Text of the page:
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Things Oklahomans should know as open enrollment under Affordable Care Act begins Saturday

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TULSA, Oklahoma — Thousands of Oklahomans are expected to participate in the open enrollment period under the federal Affordable Care Act beginning this weekend.

Open enrollment starts Saturday and runs until Feb. 15. Residents can enroll in the health marketplace, renew or change their plan options during this period. People interested in enrolling can go to HealthCare.gov to view premiums for 2015 without creating an account or logging in.

Oklahoma says more than 69,000 residents enrolled in the health care marketplace for 2014 plans.

State officials and nonprofits assisting residents in the enrollment process say they expect the technical glitches that plagued the first enrollment period to be smoothed out during the second enrollment period.

The federal government estimates that more that 7.1 million Americans have enrolled in the health care marketplace.


ENROLLEES:

The state says 69,221 Oklahomans enrolled in federal marketplace 104 health care plans. Oklahoma Insurance Department spokeswoman Kelly Dexter says thousands more residents are expected to enroll in insurance plans via the exchange for 2015.


RED STATE REALITIES:

The Republican-dominated state Legislature has generally resisted attempts to improve participation in the health marketplace, and state agencies aren't promoting it. GOP Gov. Mary Fallin rejected a Medicaid expansion that would have provided affordable insurance to hundreds of thousands of Oklahomans. Consequently, some Oklahomans may have a difficult time finding key information about open enrollment under the federal health care act.


PITCHING NONETHELESS:

Even with those political realities, the most significant outreach effort is being managed by the Oklahoma Primary Care Association, which represents 19 federally qualified health centers, and the Little Dixie Community Action Agency. The statewide 2-1-1 program also provides information to the uninsured and connects them with marketplace navigators and assisters.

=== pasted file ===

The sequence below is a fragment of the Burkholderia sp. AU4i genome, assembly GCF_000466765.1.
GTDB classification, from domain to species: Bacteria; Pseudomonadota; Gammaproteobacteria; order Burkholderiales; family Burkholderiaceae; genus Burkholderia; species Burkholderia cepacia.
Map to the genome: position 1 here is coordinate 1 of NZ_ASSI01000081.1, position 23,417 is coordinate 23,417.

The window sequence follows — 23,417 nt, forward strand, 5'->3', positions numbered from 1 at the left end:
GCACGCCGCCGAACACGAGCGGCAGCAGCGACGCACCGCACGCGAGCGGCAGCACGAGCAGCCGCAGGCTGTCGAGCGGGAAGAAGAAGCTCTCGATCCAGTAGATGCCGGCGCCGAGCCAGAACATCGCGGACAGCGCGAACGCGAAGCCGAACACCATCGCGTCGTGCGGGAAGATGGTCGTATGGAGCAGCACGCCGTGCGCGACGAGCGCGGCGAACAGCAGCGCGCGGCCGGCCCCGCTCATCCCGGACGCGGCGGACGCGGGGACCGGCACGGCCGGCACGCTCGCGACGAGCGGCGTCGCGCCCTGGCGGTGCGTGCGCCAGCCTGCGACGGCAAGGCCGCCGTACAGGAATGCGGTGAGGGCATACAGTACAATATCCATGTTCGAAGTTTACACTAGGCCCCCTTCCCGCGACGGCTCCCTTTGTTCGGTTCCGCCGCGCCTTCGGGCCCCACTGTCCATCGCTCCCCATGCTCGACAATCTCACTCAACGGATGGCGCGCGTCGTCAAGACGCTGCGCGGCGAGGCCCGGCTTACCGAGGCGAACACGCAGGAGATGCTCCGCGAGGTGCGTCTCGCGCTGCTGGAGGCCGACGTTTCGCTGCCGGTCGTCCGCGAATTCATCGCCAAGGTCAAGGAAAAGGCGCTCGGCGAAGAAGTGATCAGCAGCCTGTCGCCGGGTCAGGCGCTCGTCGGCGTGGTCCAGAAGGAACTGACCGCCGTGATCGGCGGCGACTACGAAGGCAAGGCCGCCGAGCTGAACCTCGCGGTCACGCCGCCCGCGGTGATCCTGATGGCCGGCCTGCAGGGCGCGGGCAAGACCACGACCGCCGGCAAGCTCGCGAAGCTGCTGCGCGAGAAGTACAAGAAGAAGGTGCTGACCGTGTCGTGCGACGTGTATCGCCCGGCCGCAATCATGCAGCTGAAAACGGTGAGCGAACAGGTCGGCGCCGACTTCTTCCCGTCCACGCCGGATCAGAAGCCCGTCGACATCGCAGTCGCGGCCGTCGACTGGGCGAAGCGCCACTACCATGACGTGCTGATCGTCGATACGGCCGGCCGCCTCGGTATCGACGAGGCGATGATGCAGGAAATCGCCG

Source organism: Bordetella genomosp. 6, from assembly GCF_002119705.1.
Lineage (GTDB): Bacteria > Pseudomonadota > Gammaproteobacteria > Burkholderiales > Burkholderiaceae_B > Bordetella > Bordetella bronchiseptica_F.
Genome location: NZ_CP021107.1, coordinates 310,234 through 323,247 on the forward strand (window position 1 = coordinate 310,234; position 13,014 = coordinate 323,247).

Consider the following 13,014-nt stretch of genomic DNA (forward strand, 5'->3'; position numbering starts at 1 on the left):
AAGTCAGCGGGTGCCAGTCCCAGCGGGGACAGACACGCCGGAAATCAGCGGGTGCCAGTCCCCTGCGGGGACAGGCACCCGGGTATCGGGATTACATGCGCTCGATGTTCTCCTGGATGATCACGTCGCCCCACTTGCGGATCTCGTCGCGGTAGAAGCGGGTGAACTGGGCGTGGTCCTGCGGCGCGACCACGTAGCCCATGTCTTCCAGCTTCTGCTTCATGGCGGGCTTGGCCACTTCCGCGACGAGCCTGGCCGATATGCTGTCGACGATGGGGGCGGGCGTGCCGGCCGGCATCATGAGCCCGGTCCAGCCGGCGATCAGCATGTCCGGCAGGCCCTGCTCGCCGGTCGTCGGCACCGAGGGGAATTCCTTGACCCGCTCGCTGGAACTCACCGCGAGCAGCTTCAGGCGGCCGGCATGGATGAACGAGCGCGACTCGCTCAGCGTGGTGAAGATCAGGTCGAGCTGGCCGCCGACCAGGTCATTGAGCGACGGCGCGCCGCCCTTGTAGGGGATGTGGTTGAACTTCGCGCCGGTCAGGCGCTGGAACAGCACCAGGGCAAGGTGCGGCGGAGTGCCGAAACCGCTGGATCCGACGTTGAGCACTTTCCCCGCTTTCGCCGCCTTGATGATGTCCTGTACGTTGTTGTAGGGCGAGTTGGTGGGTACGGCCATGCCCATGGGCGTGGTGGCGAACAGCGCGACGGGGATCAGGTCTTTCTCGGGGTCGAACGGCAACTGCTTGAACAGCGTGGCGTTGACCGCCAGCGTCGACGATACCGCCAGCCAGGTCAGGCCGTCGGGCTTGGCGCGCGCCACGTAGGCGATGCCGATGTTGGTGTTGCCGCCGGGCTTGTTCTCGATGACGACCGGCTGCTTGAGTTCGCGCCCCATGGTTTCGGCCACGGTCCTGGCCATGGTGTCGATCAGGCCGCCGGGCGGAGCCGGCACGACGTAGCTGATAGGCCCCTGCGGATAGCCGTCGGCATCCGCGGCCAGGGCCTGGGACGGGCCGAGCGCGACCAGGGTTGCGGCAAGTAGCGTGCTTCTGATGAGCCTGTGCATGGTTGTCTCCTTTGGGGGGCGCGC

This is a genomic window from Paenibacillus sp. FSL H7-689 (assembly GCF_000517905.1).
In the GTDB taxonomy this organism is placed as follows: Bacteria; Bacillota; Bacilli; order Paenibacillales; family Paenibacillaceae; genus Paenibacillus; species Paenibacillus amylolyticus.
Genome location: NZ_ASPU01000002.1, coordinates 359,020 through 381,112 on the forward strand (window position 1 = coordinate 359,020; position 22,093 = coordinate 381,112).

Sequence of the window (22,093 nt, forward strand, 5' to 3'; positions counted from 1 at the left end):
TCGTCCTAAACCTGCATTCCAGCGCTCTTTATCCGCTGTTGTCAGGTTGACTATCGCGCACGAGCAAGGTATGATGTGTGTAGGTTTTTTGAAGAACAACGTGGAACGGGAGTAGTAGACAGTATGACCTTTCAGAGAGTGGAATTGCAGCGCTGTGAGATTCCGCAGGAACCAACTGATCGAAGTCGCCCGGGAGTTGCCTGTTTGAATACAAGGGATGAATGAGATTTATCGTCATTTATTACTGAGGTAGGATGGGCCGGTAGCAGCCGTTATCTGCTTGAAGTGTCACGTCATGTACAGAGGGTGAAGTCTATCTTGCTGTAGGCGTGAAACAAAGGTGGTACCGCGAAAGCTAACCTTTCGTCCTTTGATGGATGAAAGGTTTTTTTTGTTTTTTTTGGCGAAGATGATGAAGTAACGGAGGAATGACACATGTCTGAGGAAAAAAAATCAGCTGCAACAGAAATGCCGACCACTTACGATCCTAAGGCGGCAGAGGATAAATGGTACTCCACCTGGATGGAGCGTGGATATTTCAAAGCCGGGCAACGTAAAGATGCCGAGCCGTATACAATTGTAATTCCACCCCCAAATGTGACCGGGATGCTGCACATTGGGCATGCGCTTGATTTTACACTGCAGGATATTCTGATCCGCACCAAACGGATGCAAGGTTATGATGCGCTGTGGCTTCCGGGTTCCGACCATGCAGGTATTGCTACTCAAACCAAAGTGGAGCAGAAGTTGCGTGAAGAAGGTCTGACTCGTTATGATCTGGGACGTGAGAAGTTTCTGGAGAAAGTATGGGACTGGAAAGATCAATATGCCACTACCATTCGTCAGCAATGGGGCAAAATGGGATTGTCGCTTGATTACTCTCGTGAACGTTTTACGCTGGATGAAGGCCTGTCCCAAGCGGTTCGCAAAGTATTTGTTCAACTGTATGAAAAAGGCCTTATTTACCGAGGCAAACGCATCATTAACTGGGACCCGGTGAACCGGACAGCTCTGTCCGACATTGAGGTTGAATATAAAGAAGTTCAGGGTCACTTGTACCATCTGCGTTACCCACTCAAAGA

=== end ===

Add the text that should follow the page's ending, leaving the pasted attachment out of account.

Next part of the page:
Other nonprofits are also getting the word out on open enrollment and helping to guide those living in hard-to-reach areas to sign up for a federal marketplace plan. Myron Anderson, health resource advocate manager for the nonprofit Morton Comprehensive Health Services, says his agency and others are holding forums and distributing brochures to educate residents about the federal health marketplace option.


IRONING OUT THE KINKS:

State organizations and nonprofits say they're hoping the technical kinks that plagued the initial enrollment process have been worked out at HealthCare.gov.


PREMIUMS ROLLERCOASTER:

The average rate for 2015 is expected to rise by between 9 percent and 10 percent. Oklahomans will be able to choose from six different companies offering multiple plans. Rate renewals for 2015 policies range from a decrease of 9.1 percent to an increase of 29 percent. The actual rate for an individual depends on several factors, including age, geographical location and tobacco use, according to the insurance department. Dexter, the department spokeswoman, attributes the rise in premiums to several factors including "the cost of doing business" in today's health care industry and the insufficient enrollment of younger participants.


BUGS IN THE SYSTEM:

State agencies have received few complaints from marketplace enrollees who experienced difficulties in seeing their doctors or specialists, Dexter said. She says the insurance department will monitor complaints during the second enrollment period.

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